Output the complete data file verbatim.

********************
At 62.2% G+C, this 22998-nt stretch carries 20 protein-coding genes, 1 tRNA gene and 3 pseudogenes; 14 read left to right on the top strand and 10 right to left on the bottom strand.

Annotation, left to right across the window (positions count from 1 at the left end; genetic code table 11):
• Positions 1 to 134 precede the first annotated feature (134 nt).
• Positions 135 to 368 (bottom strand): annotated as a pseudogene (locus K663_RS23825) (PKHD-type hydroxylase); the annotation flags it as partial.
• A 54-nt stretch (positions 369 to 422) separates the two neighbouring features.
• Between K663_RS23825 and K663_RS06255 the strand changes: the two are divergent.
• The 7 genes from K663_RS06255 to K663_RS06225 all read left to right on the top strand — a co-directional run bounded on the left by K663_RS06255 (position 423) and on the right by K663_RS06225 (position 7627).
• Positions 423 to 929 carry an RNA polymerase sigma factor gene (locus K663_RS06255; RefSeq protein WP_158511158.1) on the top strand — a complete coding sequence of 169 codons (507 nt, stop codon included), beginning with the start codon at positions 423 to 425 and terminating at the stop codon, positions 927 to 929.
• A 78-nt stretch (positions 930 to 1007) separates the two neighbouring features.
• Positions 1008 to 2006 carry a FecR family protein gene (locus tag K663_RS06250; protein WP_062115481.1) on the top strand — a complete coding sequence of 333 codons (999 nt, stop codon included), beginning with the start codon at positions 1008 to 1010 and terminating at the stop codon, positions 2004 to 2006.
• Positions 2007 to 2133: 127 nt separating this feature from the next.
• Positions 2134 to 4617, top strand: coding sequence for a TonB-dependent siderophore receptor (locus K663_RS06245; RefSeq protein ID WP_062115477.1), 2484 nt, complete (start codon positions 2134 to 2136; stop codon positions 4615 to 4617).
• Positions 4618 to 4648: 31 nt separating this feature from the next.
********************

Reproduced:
At 62.2% G+C, this 22998-nt stretch carries 20 protein-coding genes, 1 tRNA gene and 3 pseudogenes; 14 read left to right on the top strand and 10 right to left on the bottom strand.

Annotation, left to right across the window (positions count from 1 at the left end; genetic code table 11):
• Positions 1 to 134 precede the first annotated feature (134 nt).
• Positions 135 to 368 (bottom strand): annotated as a pseudogene (locus K663_RS23825) (PKHD-type hydroxylase); the annotation flags it as partial.
• A 54-nt stretch (positions 369 to 422) separates the two neighbouring features.
• Between K663_RS23825 and K663_RS06255 the strand changes: the two are divergent.
• The 7 genes from K663_RS06255 to K663_RS06225 all read left to right on the top strand — a co-directional run bounded on the left by K663_RS06255 (position 423) and on the right by K663_RS06225 (position 7627).
• Positions 423 to 929 carry an RNA polymerase sigma factor gene (locus K663_RS06255; RefSeq protein WP_158511158.1) on the top strand — a complete coding sequence of 169 codons (507 nt, stop codon included), beginning with the start codon at positions 423 to 425 and terminating at the stop codon, positions 927 to 929.
• A 78-nt stretch (positions 930 to 1007) separates the two neighbouring features.
• Positions 1008 to 2006 carry a FecR family protein gene (locus tag K663_RS06250; protein WP_062115481.1) on the top strand — a complete coding sequence of 333 codons (999 nt, stop codon included), beginning with the start codon at positions 1008 to 1010 and terminating at the stop codon, positions 2004 to 2006.
• Positions 2007 to 2133: 127 nt separating this feature from the next.
• Positions 2134 to 4617, top strand: coding sequence for a TonB-dependent siderophore receptor (locus K663_RS06245; RefSeq protein ID WP_062115477.1), 2484 nt, complete (start codon positions 2134 to 2136; stop codon positions 4615 to 4617).
• Positions 4618 to 4648: 31 nt separating this feature from the next.